Finally, Pell Grants are usually only part of the picture for students trying to pay for college. They use other grants and loans as well. And a higher Pell Grant award may simply result in the student being able to borrow less in subsidized federal student loans, keeping the overall picture exactly the same.

So it's hard to see how the extra Pell Grant awards will really result in more money going into the pockets of low income families. Reforms to make college more affordable--like publishing tuition increases and demanding some accountability from colleges to cut costs--might actually be more helpful.

Friday, January 23, 2009

Death and Taxes 2009

This poster shows where all our tax dollars are going. It is really, really cool and so is the website. It's an easy way to find out that for example, funding for career and technical education was down 30% last year.

Wednesday, January 21, 2009


Get Your War On

Ten Best Green Jobs For The Next Decade

Crossposted from

"It's time to bail out the people and the planet," says Van Jones, author of The Green Collar Economy: How One Solution Can Fix Our Two Biggest Problems. We agree, and this guide to to sustainability-focused career paths will help retrofit and solar-charge your work life.
Solar Power Installer
Energy Efficiency Builder
Wind Turbine Fabricator

Conservation Biologist
Green MBA and Entrepreneur
Sustainability Systems Developer
Urban Planner

Friday, January 16, 2009

Next Generation Investing

A new article of mine from Fast Company, about Thrive, a financial advisory engine by, and for, 20somethings. FC's crack designer Henry created this cool graphic.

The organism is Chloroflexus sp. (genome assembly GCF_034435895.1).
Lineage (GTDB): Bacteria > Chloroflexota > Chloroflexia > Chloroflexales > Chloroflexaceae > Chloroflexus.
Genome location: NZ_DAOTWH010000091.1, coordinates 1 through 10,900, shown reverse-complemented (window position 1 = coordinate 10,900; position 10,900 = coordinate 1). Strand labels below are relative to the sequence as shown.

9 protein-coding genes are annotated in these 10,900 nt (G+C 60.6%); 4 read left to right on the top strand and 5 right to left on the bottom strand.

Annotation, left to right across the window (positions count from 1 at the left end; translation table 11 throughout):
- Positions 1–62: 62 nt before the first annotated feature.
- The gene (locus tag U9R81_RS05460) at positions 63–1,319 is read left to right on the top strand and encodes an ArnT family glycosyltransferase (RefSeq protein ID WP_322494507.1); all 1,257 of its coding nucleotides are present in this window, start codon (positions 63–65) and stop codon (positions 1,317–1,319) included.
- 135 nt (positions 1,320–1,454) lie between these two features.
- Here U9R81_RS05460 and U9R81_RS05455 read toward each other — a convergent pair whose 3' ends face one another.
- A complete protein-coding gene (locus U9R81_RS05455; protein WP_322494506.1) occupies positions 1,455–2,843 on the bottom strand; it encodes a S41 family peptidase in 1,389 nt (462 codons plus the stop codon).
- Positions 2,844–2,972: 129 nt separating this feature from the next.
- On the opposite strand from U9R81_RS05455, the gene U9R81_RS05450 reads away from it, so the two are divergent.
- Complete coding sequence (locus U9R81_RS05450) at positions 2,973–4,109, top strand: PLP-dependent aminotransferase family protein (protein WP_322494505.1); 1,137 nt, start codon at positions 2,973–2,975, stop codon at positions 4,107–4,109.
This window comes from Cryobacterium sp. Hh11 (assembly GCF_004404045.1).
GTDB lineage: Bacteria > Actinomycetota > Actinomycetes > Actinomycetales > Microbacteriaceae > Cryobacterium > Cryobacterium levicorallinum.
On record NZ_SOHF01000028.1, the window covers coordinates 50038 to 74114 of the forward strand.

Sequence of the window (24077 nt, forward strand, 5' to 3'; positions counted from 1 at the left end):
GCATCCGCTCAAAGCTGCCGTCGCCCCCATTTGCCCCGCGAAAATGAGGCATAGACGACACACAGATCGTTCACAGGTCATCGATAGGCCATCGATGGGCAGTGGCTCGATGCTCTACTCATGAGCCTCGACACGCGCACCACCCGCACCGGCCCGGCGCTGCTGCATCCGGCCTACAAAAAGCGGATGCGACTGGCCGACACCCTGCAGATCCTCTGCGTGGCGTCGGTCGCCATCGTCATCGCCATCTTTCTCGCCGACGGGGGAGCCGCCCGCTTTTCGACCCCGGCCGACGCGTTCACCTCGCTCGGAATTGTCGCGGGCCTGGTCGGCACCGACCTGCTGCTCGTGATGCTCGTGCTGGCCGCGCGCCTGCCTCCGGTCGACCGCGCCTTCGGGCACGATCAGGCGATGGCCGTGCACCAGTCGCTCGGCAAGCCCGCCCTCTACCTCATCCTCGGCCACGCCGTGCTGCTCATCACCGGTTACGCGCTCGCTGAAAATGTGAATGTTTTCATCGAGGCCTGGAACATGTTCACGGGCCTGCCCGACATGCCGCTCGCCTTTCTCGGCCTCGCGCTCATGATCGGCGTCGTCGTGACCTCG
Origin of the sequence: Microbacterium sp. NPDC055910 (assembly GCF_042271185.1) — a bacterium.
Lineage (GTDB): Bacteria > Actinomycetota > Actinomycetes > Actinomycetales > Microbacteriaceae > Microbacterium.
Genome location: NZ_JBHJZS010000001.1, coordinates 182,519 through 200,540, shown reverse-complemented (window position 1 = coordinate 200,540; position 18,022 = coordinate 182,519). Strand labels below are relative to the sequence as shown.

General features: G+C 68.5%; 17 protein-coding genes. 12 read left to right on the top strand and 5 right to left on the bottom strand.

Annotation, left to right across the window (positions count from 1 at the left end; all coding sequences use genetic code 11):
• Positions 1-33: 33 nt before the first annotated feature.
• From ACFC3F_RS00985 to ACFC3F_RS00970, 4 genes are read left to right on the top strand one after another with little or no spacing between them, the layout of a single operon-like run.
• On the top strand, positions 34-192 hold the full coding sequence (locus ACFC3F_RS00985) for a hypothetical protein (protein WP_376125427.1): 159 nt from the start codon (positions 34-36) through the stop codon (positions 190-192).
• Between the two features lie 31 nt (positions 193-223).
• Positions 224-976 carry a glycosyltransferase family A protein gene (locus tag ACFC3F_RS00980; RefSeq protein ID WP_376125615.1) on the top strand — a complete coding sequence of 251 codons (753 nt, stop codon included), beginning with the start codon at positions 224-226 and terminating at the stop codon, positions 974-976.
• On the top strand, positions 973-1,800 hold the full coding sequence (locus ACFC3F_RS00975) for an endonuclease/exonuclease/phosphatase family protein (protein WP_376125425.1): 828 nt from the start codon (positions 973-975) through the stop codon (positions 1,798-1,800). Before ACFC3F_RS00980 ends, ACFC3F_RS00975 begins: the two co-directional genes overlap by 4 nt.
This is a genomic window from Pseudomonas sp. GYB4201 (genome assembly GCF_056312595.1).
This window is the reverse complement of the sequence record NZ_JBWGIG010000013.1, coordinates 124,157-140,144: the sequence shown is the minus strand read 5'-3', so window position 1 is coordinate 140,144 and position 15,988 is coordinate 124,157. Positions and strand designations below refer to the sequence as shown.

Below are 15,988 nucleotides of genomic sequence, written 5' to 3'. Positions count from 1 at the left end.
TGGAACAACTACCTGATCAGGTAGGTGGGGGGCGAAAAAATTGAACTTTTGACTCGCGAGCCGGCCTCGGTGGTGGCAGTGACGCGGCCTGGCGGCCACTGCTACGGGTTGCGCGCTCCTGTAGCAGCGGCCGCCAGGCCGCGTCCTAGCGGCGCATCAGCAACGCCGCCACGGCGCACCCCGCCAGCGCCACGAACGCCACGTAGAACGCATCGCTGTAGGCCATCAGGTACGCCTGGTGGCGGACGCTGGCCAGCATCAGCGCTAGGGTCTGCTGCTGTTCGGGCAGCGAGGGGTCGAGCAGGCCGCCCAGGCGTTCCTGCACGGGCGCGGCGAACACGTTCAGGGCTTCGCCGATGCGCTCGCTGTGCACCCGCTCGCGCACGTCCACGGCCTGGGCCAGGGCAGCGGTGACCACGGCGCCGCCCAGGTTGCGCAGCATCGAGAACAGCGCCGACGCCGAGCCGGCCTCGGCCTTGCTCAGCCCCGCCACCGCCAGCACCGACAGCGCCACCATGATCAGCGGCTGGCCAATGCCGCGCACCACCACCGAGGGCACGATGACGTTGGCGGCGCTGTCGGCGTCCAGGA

"Thrive's success is emblematic of a nascent industry shift toward tech-driven financial-advice tools. Instead of pushing you to check your portfolio performance every two minutes and trade! trade! trade!, new Web-based services seek to empower users by simplifying investing and financial planning. "

Monday, January 12, 2009

Party's Over

Thanks, Ted Rall. Accurate, erudite and terrifying as usual.

Friday, January 09, 2009

Made By Hand

A great story. At the Henry Street Settlement House on the Lower East Side of New York there is an 85-year-old lady named Ruth Taube who has taught people since 1966 --for free--how to sew, knit, crochet, upholster, repair shoes, furniture and electrical wiring, build and fix things themselves. Some of her students have been coming for 25 years plus.

Recently the program was threatened with cutbacks, but her students fought to save it.
"Maybe Ms. Taube evaded the ax just long enough to enjoy a bustling revival — thrift and repair are in, after all, and a free class is harder than ever to come by. Her workshop combines both, as well as the perspective of someone who started sewing in the Great Depression and is still toiling away, finding joy, as she has her whole life, in creative resourcefulness."

A new green economy means far more people learning and using skills like these. It saves money, builds community, and is creative. The young hipster version is Church of Craft, which meets nationwide--monthly in Brooklyn at the Etsy Labs ( is an online marketplace itself dedicated to all things handmade). A new craft store just opened up a few blocks from me in Williamsburg, too.

More sewing, gardening, home projects, canning and cooking from scratch are all on my list of resolutions for 2009. ReadyMade magazine is another great resource along these lines.

Thursday, January 08, 2009

Do Students Deserve a Bailout?

So argues Jeffrey Sims in the Chronicle of Higher Ed today (unfortunately, the article's behind a paywall.)
So, too, argue the folks at Screw College Loans, who are trying to raise private money for the cause.

Here's the case: Students who made the decision three or four years ago to borrow $20,000+, including a rising proportion of private student loans, for college were borrowing under artificially free-flowing lending conditions. Loans were marketed aggressively, directly to students (pdf) , just like mortgages. There was a booming secondary market in student loans, which were bundled into securities just like mortgages; and loan consolidation was over marketed too, as aggressively as refinancing/home equity loans.